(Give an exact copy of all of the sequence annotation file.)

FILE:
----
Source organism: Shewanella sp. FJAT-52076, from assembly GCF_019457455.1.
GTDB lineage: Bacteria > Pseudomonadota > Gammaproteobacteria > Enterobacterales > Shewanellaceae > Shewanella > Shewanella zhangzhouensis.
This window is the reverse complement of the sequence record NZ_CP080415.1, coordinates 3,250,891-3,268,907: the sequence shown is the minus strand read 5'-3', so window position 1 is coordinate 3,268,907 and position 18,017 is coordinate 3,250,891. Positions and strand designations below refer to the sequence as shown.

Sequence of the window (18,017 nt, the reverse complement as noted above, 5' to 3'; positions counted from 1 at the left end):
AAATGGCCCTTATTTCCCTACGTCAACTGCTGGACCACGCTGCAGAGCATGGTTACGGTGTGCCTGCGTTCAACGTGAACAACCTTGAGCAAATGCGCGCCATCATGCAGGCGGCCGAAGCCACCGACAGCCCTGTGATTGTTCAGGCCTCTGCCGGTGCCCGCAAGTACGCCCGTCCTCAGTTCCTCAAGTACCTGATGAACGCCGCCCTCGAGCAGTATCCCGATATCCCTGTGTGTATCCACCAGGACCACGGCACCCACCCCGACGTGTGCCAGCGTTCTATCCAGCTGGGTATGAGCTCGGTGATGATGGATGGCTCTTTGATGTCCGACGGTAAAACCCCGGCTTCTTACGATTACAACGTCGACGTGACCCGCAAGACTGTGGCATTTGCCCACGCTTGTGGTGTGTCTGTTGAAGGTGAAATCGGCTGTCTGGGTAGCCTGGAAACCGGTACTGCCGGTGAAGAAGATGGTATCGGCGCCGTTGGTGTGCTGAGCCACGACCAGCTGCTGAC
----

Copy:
Source organism: Shewanella sp. FJAT-52076, from assembly GCF_019457455.1.
GTDB lineage: Bacteria > Pseudomonadota > Gammaproteobacteria > Enterobacterales > Shewanellaceae > Shewanella > Shewanella zhangzhouensis.
This window is the reverse complement of the sequence record NZ_CP080415.1, coordinates 3,250,891-3,268,907: the sequence shown is the minus strand read 5'-3', so window position 1 is coordinate 3,268,907 and position 18,017 is coordinate 3,250,891. Positions and strand designations below refer to the sequence as shown.

Sequence of the window (18,017 nt, the reverse complement as noted above, 5' to 3'; positions counted from 1 at the left end):
AAATGGCCCTTATTTCCCTACGTCAACTGCTGGACCACGCTGCAGAGCATGGTTACGGTGTGCCTGCGTTCAACGTGAACAACCTTGAGCAAATGCGCGCCATCATGCAGGCGGCCGAAGCCACCGACAGCCCTGTGATTGTTCAGGCCTCTGCCGGTGCCCGCAAGTACGCCCGTCCTCAGTTCCTCAAGTACCTGATGAACGCCGCCCTCGAGCAGTATCCCGATATCCCTGTGTGTATCCACCAGGACCACGGCACCCACCCCGACGTGTGCCAGCGTTCTATCCAGCTGGGTATGAGCTCGGTGATGATGGATGGCTCTTTGATGTCCGACGGTAAAACCCCGGCTTCTTACGATTACAACGTCGACGTGACCCGCAAGACTGTGGCATTTGCCCACGCTTGTGGTGTGTCTGTTGAAGGTGAAATCGGCTGTCTGGGTAGCCTGGAAACCGGTACTGCCGGTGAAGAAGATGGTATCGGCGCCGTTGGTGTGCTGAGCCACGACCAGCTGCTGAC